This preview shows page 1. Sign up to view the full content.
Unformatted text preview: Considering the right hand side of this expression, we have n−1 r−1 + n−1 r (n − 1)! (n − 1)! + (n − 1 − r + 1)!(r − 1)! (n − 1 − r )!r ! (n − 1)! (n − 1)! = + (n − r )!(r − 1)! (n − 1 − r )!r ! n! r n−r = + (n − r )!r ! n n n = , r = and the result is proven. Problem 8 (selecting r people from from n men and m women) We desire to prove n+m r = n 0 m r + n 1 m r−1 + ...+ n r m 0 . We can do this in a combinatorial way by considering subgroups of size r from a group of n men and m women. The left hand side of the above represents one way of obtaining this identity. Another way to count the number of subsets of size r is to consider the number of possible groups can be found by considering a subproblem of how many men chosen to be included in the subset of size r . This number can range from zero men to r men. When we have a subset of size r with zero men we must have all women. This can be done in n m ways. If we select one man and r − 1 women the number of subsets that meet 0 r n m this criterion is given by . Continuing this logic for all possible subset of 1 r−1 the men we have the right hand side of the above expression. Problem 9 (selecting n from 2n) From problem 8 we have that when m = n and r = n that 2n n Using the fact that = n k n 0 = 2n n which is the desired result. n n + n 1 n n−1 + ...+ n n n 0 . n n−k = n 0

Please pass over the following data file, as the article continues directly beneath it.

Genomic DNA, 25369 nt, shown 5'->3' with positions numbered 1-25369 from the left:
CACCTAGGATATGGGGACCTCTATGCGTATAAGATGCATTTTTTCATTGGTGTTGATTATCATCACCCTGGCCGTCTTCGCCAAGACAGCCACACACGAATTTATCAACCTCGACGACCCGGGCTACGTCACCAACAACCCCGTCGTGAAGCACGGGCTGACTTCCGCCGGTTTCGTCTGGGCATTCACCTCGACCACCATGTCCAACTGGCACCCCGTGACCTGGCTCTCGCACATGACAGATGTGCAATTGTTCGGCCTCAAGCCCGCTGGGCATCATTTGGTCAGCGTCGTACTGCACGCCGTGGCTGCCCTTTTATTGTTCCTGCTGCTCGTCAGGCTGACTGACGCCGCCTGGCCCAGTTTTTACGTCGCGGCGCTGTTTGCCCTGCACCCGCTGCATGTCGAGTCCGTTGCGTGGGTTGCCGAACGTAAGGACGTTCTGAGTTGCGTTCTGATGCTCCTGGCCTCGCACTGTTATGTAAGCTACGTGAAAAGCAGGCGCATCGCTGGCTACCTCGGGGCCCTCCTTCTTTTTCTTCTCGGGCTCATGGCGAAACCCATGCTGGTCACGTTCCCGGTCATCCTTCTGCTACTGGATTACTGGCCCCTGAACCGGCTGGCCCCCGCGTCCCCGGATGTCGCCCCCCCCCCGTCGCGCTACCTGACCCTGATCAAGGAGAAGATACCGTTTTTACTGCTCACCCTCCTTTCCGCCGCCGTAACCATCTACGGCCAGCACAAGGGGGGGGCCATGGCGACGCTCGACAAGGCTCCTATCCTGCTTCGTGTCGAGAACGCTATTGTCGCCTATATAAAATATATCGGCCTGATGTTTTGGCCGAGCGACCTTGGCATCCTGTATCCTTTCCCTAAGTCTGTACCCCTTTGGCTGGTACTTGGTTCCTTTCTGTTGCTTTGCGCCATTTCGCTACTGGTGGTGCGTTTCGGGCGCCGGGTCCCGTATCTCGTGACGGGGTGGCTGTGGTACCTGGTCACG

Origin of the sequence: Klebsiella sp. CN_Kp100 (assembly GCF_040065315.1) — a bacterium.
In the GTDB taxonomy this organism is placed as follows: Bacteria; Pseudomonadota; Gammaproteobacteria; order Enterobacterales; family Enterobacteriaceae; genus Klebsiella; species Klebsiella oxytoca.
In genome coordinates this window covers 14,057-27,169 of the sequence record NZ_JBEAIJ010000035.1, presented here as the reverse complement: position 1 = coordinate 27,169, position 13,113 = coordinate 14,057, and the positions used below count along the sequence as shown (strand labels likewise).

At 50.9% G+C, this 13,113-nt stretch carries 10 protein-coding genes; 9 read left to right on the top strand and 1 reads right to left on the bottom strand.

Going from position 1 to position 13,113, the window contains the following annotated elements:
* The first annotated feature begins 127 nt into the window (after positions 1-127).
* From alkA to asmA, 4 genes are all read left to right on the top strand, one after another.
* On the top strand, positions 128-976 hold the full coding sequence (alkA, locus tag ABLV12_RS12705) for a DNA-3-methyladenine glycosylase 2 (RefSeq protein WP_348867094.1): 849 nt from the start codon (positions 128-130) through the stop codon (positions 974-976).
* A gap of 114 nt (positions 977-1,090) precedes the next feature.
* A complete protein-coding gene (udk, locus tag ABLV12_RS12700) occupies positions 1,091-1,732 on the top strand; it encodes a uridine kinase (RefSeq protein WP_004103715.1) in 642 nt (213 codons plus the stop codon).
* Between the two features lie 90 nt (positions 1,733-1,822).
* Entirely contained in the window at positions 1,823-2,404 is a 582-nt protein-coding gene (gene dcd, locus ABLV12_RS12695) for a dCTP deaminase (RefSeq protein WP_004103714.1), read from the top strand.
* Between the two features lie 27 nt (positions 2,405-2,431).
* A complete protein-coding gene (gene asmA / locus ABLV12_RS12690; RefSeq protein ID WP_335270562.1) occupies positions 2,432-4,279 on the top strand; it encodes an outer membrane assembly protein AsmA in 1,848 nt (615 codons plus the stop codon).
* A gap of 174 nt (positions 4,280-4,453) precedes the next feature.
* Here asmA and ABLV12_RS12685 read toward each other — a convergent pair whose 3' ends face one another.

2 the above is becomes + n 1
2 + ...+ n n 2 , ...
View
Full
Document
This note was uploaded on 02/25/2011 for the course STAT 418 taught by Professor G.jogeshbabu during the Winter '08 term at Pennsylvania State University, University Park.
 Winter '08
 G.JOGESHBABU
 Probability

Click to edit the document details